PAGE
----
Cow’s Milk Allergy: When It’s Not Just Fussy Feeding

Regular milk at the grocery store.

Does your baby get sick after feeding? Are they having a hard time tolerating your breast milk or formula? If so, they may have a cow’s milk allergy.

In the video below, Amanda Haney goes over what you need to know about babies that develop cow’s milk allergy.

If you don’t like the video or want more information, continue reading.

What is a cow’s milk allergy?

A cow’s milk allergy is an allergy that develops early on in your baby’s life. In fact, symptoms may occur as soon as your baby starts drinking formula or breast milk. However, don’t confuse this allergy with lactose intolerance. They’re not the same thing.

A cow’s milk allergy is different than lactose intolerance because it occurs when your body’s defense system, or immune system, doesn’t recognize the protein in cow’s milk. In response, your body starts to attack the protein when you eat it.

Lactose free milk

It’s important for this immune system reaction to be properly diagnosed early on because it can be harmful to your baby.

In this video, I will teach you about signs of a cow’s milk allergy, when to see a doctor, and recommended treatment options.

Onset, signs, and symptoms

First off, you may notice symptoms of a cow’s milk allergy as soon as your baby drinks formula or breast milk. On the other hand, it’s possible that symptoms may be delayed several hours or days.

Common signs of a cow’s milk allergy include an upset stomach (with spit-ups), vomiting, and normal or bloody diarrhea. Also, your baby may experience skin problems (like rashes, red spots, or swollen and itchy eyes) or breathing problems (like coughing, wheezing, increased phlegm, hoarse cry, or throat tightness).

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If your child has any of these symptoms, make an appointment with your pediatrician right away! Especially since their symptoms can worsen every time your baby is exposed to this protein.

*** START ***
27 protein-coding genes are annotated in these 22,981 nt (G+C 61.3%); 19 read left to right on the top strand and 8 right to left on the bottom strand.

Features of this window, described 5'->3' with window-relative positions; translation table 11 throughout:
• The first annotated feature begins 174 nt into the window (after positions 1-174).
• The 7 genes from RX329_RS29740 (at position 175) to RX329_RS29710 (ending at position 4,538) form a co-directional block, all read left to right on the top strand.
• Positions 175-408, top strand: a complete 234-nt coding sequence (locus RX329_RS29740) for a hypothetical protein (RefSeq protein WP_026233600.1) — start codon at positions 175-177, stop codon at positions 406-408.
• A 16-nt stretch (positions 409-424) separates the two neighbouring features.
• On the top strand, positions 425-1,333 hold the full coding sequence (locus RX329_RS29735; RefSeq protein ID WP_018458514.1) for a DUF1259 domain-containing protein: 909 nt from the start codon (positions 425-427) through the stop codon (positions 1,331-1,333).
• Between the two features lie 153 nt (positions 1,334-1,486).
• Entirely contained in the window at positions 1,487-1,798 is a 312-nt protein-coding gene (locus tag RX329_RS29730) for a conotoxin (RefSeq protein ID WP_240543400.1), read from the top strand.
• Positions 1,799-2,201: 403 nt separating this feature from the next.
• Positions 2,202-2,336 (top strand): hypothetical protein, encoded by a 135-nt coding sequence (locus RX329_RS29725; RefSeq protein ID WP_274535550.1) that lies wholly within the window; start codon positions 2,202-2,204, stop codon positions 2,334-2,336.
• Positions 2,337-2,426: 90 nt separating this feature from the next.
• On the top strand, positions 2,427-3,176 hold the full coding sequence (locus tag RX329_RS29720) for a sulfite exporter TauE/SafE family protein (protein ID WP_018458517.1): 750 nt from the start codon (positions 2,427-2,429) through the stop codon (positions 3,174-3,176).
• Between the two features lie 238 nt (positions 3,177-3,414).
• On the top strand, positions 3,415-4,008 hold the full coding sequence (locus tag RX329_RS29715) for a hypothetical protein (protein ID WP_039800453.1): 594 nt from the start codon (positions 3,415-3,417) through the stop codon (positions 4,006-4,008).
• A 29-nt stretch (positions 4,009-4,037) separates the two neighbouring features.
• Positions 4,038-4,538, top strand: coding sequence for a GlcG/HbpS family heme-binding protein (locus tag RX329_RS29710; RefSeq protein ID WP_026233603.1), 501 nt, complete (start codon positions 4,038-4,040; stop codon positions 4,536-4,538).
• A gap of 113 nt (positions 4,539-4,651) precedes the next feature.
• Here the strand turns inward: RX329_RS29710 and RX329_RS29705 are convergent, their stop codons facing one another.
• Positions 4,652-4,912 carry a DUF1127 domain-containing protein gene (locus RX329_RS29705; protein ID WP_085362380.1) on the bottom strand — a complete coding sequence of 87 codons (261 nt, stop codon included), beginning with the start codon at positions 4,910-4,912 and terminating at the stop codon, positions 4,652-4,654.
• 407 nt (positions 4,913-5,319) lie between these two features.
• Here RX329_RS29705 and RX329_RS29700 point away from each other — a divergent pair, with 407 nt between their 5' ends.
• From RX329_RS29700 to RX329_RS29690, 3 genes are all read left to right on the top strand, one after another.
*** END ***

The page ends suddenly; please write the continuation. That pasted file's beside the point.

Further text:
To confirm their diagnosis, your doctor may order stool and blood tests. They may also refer you to an allergist for more testing and to confirm if your baby has other allergies.

Formula vs breastfeeding

If your baby drinks formula, your doctor will recommend a very easily digestible formula for the first year of life, also called a hypoallergenic formula. These formulas have milk proteins that are completely broken down. As a result, your baby’s immune system will not react to them. I recommend trying Enfamil, EleCare, or Neocate

Also, cow’s milk allergy symptoms are less common in breastfed infants. But, unfortunately, some babies still do react. If you are breastfeeding, the cow’s milk protein you eat can reach your baby through your breast milk. As a result, you’ll need to eliminate all cow’s milk protein from your diet. This includes milk, cheese, yogurt, and any food products that are made with cow’s milk.

Fortunately, you can find cow’s milk products by reviewing the ingredients list on your food labels. Other types of milk (like rice, almond, goat, or coconut milk) may be appropriate for older children but are still not safe for children less than 1 years old. 

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Overall, some children grow out of their milk allergy while others have to avoid cow’s milk for their entire life! If your child is diagnosed with this allergy, it’s important to work closely with your doctor and registered dietitian to make sure your child is meeting all of their nutrition needs without cow’s milk and to determine a safe feeding plan that works for you and your family.

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Amanda Haney (Legro), MS, RD, CNSC
Hi, my name is Amanda Haney (Legro). I am a registered dietitian and board-certified nutrition support clinician. I was born and raised in Bakersfield, CA. I later moved to Southern California to attend Cal State Long Beach where I obtained my undergraduate degree in nutrition and dietetics as well as my master's degree in nutrition science. I completed my dietetic internship at Cal State Long Beach as well. And I love my alma mater so much that I have since returned to teach undergraduate courses in nutrition. I practice medical nutrition therapy in the pediatric intensive care unit at Miller Children's and Women's Hospital Long Beach. As a clinical dietitian, I'm committed to providing my patients with high-quality nutrition care, to improve their well-being on their road to recovery. I became a dietitian because I love food and I love medicine. There is so much misinformation about nutrition in the media. My passion is to make nutrition simple and to make your health goals achievable. In my free time, I love soaking up the beauty at the beach, riding my bike, staying active, cooking, and, most of all, spending time with my family and friends!